What it means: Day is in search of his first worldwide victory of 2017. The former world No. 1 last visited the winner’s circle in May 2016, when he won The Players at TPC Sawgrass. A win this week would close out a difficult year for the Aussie who struggled with his game while also helping his mother in her battle with cancer. Day’s last victory on his native soil came in 2013, when he partnered with Adam Scott to win the World Cup of Golf for Australia at Royal Melbourne.
Round of the day: Herbert followed an opening 67 with a round of 66 to vault himself into the lead at The Australian Golf Club. He made six birdies, including four on his second nine, against a lone bogey to take the outright lead. The 22-year-old, who held the lead at this event last year and captured low-amateur honors in 2014, is coming off a runner-up finish at the NSW Open Championship, which boosted him from 714th to 429th in the Official World Golf Ranking. His 5-under score was matched by Dale Brandt-Richards and Josh Cabban.
Best of the rest: Matt Jones, who won this event over Jordan Spieth and Adam Scott two years ago, turned in 4-under 67. Jones is best known to American audiences for his playoff victory at the 2014 Shell Houston Open and for holding the 36-hole lead at the 2015 PGA Championship at Whistling Straits, which was eventually won by Day. Jones will start the weekend five shots off the lead, at 4 under par.
Biggest disappointment: Spieth has a lot of work to do this weekend if he expects to be in the title picture for the fourth year in a row. Rounds of 70-71 have him eight shots behind the lead held by Herbert. Spieth made a birdie and a bogey on each side Friday to turn in level par. The reigning champion golfer of the year has finished first, second and first at this event over the last three years.
Storyline to watch this weekend: The Australian Open is the first event of the 2018 Open Qualifying Series. The leading three players who finish in the top 10 and who are not otherwise exempt will receive invites into next summer’s Open Championship at Carnoustie.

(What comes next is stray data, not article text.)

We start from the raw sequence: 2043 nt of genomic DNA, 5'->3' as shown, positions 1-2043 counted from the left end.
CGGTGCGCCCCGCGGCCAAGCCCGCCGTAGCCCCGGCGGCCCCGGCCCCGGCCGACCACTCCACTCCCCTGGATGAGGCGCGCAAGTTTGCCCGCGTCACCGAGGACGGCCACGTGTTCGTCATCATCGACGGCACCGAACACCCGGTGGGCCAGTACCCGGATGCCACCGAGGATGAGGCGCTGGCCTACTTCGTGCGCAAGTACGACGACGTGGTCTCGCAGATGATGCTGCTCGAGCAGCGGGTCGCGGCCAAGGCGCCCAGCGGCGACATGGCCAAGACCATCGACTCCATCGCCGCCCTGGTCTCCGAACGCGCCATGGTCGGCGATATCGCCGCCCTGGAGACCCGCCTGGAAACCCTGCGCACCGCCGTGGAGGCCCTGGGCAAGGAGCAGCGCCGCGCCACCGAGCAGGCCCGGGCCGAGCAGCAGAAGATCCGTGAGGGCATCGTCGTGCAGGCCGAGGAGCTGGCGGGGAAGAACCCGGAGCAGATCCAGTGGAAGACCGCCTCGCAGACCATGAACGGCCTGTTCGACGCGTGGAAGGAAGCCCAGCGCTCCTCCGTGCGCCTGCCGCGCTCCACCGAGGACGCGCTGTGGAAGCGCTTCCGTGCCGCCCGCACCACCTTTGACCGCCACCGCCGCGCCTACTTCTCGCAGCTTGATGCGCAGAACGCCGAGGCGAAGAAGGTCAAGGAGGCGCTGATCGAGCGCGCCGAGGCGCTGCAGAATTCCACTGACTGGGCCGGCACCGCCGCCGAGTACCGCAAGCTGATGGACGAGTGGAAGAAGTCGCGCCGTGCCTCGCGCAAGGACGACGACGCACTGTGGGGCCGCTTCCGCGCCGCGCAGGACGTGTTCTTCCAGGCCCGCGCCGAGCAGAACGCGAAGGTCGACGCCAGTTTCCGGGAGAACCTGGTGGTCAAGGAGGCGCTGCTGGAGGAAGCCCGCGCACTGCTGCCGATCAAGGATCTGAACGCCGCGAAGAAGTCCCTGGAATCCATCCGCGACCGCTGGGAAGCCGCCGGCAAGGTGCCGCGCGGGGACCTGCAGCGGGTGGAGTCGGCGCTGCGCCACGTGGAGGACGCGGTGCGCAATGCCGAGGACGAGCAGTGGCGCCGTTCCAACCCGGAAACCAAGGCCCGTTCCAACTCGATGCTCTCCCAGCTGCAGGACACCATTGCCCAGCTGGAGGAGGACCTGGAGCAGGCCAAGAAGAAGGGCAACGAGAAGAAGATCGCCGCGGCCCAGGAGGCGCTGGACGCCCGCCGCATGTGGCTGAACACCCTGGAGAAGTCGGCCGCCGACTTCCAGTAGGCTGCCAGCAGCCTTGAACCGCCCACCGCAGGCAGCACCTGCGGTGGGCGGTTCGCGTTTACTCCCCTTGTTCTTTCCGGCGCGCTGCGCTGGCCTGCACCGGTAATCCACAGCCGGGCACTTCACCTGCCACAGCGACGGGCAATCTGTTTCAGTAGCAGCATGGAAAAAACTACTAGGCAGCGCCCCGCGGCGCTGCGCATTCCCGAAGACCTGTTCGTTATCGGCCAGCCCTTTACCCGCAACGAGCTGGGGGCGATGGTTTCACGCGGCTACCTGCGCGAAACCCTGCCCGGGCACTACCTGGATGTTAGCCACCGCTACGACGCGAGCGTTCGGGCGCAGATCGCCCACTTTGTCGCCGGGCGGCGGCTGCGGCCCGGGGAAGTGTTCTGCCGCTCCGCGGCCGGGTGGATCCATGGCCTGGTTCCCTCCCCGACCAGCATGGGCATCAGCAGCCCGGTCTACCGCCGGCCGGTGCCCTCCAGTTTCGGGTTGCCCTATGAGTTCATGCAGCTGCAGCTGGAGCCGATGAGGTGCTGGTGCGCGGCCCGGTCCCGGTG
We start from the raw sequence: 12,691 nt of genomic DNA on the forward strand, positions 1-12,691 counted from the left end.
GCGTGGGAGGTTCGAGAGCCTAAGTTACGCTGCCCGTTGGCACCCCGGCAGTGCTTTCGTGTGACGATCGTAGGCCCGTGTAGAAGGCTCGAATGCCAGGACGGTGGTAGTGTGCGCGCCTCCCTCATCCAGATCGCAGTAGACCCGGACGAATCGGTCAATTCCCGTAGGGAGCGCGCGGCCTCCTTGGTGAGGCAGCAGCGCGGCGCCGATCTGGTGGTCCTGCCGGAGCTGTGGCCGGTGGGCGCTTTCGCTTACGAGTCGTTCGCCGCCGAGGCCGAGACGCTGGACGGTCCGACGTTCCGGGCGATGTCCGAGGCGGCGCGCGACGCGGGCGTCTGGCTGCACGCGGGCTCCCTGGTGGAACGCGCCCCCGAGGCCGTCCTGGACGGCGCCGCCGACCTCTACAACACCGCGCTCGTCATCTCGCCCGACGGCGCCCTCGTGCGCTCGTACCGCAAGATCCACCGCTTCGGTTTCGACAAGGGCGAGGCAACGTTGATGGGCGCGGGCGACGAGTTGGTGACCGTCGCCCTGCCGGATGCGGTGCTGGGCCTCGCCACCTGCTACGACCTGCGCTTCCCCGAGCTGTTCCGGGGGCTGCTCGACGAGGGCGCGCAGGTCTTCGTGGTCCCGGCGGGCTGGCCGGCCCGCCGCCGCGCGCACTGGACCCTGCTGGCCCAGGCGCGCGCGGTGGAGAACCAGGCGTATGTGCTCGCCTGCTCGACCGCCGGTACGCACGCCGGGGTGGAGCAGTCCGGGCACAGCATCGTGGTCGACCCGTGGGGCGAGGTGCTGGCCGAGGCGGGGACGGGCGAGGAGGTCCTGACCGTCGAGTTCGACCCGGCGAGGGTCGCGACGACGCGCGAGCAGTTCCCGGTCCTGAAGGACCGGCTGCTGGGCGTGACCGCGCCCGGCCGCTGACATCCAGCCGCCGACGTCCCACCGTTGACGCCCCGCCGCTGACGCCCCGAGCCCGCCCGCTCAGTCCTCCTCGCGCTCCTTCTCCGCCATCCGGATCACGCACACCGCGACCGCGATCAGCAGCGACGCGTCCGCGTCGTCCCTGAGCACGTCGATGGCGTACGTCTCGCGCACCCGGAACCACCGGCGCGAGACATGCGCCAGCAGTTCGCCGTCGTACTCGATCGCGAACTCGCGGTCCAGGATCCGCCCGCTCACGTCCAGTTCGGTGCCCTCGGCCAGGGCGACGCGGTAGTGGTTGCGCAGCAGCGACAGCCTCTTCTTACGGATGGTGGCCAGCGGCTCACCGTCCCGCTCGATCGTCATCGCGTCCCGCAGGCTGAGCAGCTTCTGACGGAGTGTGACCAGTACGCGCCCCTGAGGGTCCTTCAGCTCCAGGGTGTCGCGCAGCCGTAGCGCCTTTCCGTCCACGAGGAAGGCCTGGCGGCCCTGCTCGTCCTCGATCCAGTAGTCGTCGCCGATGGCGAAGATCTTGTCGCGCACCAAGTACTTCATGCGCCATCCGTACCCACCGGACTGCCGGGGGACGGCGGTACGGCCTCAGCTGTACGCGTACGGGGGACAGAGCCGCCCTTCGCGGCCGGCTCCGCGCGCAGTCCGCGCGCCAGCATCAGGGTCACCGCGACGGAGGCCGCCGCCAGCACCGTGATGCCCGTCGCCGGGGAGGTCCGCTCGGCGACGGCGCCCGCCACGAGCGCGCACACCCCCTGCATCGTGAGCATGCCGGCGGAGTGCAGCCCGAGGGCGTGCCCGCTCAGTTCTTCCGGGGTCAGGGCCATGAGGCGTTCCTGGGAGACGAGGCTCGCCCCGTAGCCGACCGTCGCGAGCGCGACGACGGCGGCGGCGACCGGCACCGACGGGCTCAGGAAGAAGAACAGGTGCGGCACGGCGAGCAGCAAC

Ogilvy urges distance rollback of ball
Add Geoff Ogilvy to the chorus of voices calling for a distance rollback of the golf ball.
In an interview before the start of the Emirates Australian Open, Ogilvy said a "time-out" is needed for governing bodies to deal with the issue.
"It's complete nonsense," he said, according to an Australian website. "In my career, it’s gone from 300 yards was a massive hit to you’re a shorter hitter on tour now, legitimately short. It’s changed the way we play great golf courses and that is the crime. It isn’t that the ball goes 400, that’s neither here nor there. It’s the fact the ball going 400 doesn’t makes Augusta work properly, it functions completely wrong.’’
Ogilvy used an example from American baseball to help get his point across to an Australian audience.
“Major League Baseball in America, they use wooden bats, and everywhere else in baseball they use aluminium bats,’’ he said. “And when the major leaguers use aluminium bats they don’t even have to touch it and it completely destroys their stadiums. It’s just comedy.
“That’s kind of what’s happened to us at least with the drivers of these big hitters; We’ve completely outgrown the stadiums. So do you rebuild every stadium in the world? That’s expensive. Or make the ball go shorter? It seems relatively simple from that perspective.’’
Ogilvy, an Australian who won the 2006 U.S. Open, said he believes there will be a rollback, but admitted it would be a "challenge" for manufacturers to produce a ball that flies shorter for pros but does not lose distance when struck by recreational players.